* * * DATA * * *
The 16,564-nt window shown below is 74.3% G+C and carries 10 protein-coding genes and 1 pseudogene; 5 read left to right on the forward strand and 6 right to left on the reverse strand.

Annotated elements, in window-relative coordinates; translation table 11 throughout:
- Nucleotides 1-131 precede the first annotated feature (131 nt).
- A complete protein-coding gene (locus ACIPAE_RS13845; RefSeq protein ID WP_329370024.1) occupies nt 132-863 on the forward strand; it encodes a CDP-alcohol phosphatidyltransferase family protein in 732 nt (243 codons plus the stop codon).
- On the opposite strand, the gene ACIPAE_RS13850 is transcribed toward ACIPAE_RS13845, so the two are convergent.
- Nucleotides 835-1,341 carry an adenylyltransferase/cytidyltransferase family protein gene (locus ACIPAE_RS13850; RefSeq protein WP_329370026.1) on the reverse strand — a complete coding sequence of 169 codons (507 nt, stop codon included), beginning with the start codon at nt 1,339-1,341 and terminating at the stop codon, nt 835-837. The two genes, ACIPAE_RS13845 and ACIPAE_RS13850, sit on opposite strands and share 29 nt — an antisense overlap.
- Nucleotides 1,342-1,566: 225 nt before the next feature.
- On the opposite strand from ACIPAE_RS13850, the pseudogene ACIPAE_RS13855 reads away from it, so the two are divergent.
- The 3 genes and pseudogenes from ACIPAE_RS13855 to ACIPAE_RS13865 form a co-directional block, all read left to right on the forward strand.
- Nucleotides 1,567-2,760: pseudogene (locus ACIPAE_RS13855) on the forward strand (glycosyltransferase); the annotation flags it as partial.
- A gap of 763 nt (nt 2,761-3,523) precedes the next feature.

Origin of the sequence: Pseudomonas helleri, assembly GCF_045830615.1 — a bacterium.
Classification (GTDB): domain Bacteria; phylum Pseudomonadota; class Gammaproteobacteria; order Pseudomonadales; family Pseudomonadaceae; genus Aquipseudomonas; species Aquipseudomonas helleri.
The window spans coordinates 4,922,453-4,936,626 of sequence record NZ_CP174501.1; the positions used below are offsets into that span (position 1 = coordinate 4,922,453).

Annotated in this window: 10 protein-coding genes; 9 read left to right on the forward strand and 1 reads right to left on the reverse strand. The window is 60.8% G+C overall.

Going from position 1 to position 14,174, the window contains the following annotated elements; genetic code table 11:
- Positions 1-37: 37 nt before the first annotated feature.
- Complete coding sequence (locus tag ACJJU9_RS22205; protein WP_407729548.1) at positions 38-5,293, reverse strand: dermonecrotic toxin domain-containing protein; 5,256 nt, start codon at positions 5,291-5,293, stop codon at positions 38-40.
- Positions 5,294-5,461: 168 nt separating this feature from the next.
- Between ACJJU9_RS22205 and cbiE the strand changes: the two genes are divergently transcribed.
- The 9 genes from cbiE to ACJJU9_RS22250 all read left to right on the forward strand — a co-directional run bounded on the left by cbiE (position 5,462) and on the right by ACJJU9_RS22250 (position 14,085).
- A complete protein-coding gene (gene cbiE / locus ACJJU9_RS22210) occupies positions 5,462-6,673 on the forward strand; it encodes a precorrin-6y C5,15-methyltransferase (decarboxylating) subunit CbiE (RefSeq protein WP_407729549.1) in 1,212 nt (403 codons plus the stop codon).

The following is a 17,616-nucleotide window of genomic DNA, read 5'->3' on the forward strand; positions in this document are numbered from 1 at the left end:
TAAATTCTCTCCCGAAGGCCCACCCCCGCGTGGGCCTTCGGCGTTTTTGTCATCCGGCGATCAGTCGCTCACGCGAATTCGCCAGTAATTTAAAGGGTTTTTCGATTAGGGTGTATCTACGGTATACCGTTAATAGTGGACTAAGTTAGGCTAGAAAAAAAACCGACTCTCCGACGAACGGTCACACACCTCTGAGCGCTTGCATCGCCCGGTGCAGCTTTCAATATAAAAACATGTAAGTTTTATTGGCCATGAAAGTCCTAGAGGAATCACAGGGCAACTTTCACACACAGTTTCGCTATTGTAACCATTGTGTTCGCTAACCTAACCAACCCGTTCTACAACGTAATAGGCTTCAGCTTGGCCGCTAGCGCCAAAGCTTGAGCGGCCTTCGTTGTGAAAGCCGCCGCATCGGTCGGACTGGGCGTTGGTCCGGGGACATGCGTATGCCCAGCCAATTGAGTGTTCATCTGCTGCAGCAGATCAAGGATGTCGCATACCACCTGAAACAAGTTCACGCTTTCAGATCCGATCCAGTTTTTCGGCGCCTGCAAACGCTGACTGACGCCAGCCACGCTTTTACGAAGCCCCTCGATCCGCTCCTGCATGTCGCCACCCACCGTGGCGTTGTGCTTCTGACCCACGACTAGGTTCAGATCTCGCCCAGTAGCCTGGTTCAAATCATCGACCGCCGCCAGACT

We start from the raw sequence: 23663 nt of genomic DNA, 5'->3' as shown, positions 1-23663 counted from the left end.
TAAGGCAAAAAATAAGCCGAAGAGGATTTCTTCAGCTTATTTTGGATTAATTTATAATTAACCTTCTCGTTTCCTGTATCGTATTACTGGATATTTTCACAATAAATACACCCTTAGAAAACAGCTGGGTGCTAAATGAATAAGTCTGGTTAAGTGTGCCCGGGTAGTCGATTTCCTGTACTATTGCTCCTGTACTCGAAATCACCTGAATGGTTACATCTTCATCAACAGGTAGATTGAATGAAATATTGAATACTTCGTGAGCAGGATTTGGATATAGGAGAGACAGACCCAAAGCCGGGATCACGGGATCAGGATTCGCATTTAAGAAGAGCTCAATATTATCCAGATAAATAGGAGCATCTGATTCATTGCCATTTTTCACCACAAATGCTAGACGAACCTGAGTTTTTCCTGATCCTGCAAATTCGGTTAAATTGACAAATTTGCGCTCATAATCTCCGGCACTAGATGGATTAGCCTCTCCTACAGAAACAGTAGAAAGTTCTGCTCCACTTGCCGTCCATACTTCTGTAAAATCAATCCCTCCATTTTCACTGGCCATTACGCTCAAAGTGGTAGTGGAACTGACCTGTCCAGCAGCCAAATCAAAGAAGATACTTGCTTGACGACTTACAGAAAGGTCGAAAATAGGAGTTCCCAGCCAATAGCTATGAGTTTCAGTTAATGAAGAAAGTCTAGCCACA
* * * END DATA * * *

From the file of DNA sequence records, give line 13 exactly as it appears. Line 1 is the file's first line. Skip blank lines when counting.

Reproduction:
Classification (GTDB): domain Bacteria; phylum Pseudomonadota; class Gammaproteobacteria; order Pseudomonadales; family Pseudomonadaceae; genus Aquipseudomonas; species Aquipseudomonas helleri.